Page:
The UK’s Integrated Review of security, defence, development and foreign policy is to be published this week. The review will set out the importance of cyber technology to the UK’s way of life – whether it’s defeating its enemies on the battlefield, making the internet a safer place or developing cutting-edge tech to improve people’s lives.
Cyber security is the foundation of the country’s cyber power and the UK government claims the country has been at the cutting edge of the use of intelligence to disrupt threats online and defend against attacks. The UK government established its National Cyber Security Centre in 2016 to help critical organisations, businesses and the general public protect themselves.
The Integrated Review will announce a new cyber strategy to create a cyber ecosystem fit for the future, with more investment in education, partnerships with industry and integration across our defence and intelligence services.
“Cyber power is revolutionising the way we live our lives and fight our wars, just as air power did 100 years ago,” said UK Prime Minister, Boris Johnson. “We need to build up our cyber capability so we can grasp the opportunities it presents while ensuring those who seek to use its powers to attack us and our way of life are thwarted at every turn. Our new, full-spectrum approach to cyber will transform our ability to protect our people, promote our interests around the world and make the lives of British people better every day.”
The UK Prime Minister will announce that the home of the new National Cyber Force and the nexus of this strategy will be in the North of England, establishing a ‘cyber corridor’ across the region. The UK government believes that opening the HQ of the NCF in the North of England will drive growth in the tech, digital and defence sectors outside of London and help create new partnerships between government, the sector and universities in the region, placing it in the international centre of cutting-edge developments to keep our people safe.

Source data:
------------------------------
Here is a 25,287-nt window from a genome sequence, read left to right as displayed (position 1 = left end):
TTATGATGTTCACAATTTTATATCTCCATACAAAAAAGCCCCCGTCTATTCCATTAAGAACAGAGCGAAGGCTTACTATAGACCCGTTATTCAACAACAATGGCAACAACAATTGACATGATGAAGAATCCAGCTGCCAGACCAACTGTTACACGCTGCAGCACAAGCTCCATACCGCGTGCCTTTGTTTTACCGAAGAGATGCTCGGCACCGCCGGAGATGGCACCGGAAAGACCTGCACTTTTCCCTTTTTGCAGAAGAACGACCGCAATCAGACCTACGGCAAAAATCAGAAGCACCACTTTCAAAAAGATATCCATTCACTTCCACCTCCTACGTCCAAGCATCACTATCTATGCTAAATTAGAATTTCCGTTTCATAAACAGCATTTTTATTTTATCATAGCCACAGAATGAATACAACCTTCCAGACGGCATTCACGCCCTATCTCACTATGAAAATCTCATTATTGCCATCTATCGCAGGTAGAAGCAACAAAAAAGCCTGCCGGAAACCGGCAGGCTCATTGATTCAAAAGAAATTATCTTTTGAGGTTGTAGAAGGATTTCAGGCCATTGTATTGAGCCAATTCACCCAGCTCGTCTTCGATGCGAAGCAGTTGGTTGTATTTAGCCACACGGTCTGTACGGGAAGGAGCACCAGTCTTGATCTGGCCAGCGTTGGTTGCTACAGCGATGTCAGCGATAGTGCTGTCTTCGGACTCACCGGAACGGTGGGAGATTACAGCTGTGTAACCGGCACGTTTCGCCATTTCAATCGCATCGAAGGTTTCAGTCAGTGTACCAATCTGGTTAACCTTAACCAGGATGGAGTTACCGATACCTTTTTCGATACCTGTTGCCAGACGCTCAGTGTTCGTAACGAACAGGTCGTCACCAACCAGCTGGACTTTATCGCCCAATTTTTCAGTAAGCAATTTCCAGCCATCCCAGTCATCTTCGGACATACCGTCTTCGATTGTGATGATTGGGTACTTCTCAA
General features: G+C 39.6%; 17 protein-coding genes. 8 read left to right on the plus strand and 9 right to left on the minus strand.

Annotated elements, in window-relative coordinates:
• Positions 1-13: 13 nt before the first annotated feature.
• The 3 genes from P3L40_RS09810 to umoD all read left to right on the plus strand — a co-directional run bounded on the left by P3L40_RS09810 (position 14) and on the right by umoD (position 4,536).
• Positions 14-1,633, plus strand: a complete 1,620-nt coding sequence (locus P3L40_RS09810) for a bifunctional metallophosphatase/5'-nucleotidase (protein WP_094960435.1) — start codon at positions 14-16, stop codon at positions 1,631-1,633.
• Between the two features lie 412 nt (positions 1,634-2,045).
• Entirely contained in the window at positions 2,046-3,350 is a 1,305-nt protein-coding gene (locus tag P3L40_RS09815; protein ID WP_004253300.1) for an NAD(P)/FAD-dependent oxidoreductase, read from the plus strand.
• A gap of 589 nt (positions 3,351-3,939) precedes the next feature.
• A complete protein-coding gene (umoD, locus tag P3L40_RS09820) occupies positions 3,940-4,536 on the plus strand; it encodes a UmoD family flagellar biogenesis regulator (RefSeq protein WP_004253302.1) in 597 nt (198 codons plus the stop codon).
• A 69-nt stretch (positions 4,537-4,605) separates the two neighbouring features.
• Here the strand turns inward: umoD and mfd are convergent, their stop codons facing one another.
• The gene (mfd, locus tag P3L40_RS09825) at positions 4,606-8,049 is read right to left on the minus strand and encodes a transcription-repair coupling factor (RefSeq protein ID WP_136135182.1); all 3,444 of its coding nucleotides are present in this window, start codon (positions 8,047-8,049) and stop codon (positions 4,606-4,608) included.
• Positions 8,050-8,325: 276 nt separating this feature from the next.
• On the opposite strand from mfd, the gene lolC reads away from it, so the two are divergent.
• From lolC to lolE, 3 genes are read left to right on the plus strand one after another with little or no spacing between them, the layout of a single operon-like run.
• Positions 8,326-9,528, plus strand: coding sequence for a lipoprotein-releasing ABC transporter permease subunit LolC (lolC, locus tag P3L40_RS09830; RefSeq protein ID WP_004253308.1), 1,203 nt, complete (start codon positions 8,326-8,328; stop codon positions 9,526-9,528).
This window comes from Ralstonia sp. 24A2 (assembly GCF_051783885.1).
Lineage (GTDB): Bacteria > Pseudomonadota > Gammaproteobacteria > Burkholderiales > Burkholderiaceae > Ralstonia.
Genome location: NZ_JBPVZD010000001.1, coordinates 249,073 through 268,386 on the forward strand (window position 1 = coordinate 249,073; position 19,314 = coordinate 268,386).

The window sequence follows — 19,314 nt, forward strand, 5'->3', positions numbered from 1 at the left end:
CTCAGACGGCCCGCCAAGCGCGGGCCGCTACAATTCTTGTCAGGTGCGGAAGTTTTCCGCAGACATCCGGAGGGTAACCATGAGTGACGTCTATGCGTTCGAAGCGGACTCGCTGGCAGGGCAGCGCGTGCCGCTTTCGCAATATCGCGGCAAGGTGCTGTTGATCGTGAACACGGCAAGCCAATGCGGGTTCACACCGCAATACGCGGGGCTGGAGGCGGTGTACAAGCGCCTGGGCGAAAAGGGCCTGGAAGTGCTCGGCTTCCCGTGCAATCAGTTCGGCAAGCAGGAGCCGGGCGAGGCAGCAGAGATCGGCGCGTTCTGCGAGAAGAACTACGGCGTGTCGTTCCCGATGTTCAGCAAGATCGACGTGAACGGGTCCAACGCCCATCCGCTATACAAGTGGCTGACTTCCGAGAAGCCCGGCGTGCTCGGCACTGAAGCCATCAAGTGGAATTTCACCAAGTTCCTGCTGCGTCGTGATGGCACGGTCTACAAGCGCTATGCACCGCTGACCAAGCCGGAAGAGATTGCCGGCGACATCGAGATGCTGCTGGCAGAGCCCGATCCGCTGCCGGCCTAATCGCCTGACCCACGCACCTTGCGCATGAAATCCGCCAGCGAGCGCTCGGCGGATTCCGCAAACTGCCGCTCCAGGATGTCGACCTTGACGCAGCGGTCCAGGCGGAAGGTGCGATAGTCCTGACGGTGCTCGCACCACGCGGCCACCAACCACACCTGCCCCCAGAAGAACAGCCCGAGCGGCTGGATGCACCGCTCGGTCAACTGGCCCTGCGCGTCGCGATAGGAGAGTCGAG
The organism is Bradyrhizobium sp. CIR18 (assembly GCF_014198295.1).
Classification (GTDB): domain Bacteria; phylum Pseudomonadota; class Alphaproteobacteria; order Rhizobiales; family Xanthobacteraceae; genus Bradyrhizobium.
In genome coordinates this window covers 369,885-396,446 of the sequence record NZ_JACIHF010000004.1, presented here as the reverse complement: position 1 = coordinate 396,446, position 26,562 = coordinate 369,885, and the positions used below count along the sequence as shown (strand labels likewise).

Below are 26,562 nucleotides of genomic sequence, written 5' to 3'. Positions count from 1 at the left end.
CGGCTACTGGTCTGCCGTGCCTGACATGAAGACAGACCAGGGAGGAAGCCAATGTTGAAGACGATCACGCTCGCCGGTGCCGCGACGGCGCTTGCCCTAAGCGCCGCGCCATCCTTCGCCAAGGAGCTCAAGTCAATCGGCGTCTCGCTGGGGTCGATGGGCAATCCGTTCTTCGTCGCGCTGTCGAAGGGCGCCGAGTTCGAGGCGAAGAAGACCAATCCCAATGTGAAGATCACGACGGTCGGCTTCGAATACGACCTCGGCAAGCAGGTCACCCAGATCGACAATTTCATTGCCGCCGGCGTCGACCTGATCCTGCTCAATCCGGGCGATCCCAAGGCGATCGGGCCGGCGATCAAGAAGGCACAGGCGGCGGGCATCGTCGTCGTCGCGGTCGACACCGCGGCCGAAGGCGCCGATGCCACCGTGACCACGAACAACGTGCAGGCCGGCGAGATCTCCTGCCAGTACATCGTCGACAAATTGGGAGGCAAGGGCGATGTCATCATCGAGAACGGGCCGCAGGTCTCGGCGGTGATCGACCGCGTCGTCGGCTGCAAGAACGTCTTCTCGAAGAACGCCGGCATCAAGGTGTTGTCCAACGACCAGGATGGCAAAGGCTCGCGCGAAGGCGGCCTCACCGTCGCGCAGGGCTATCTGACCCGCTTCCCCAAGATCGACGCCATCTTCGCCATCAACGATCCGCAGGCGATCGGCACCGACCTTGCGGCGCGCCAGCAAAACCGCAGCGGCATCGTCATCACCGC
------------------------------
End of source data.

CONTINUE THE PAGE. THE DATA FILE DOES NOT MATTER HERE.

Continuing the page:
Defence currently sustains more than 35,000 jobs in the North West of England alone. Digital and cyber jobs will build on the region’s history of being on the cutting edge of defence technology – 10,000 people are employed in maritime design in Barrow and 12,000 people work in advanced aerospace engineering and manufacturing at Samlesbury Aerospace Enterprise Zone, where the UK is producing the fifth generation F-35 stealth aircraft. The North of England is already home to a GCHQ office in Manchester, which is Europe’s fastest growing major tech cluster, with more than 15% of Manchester’s population employed by the digital, creative and technology sector.
The National Cyber Force was created last year to transform the UK’s capacity to conduct targeted offensive cyber operations against terrorists, hostile states and criminal gangs. It draws together personnel from both defence and the intelligence agencies under one unified command for the first time.
The NCF will be able to carry out operations including interfering with a mobile phone to prevent a terrorist being able to communicate with their contacts; helping to prevent cyberspace from being used as a global platform for serious crimes, including the sexual abuse of children; and keeping UK military aircraft safe from targeting by weapons systems.
Recognising the importance of cyber to defence, in addition to the NCF last year the MoD created the 13th Signals Regiment, the first dedicated cyber regiment, and expanded the Defence Cyber School. These enhanced cyber capabilities bolster our defence and will play a vital part in operations including HMS Queen Elizabeth’s first global deployment this year. MoD cyber experts comprise almost half of the NCF’s cyber operators.
In addition to national security and defence applications, cyber technology can also be used to improve people’s lives through smart technology and helping people use the internet safely. In the last year, GCHQ has partnered with tech start-ups to help them develop and use AI to help train companies ensure more space for passengers during the Covid pandemic, alert haulage companies to stowaways in their containers and prevent the spread of misinformation online.
The Government states that its new cyber strategy will support companies developing dual-use and consumer technology to ensure the UK is a cyber power in every sense. It will also be critical to its ambition to establish the UK as a global services, digital and data hub.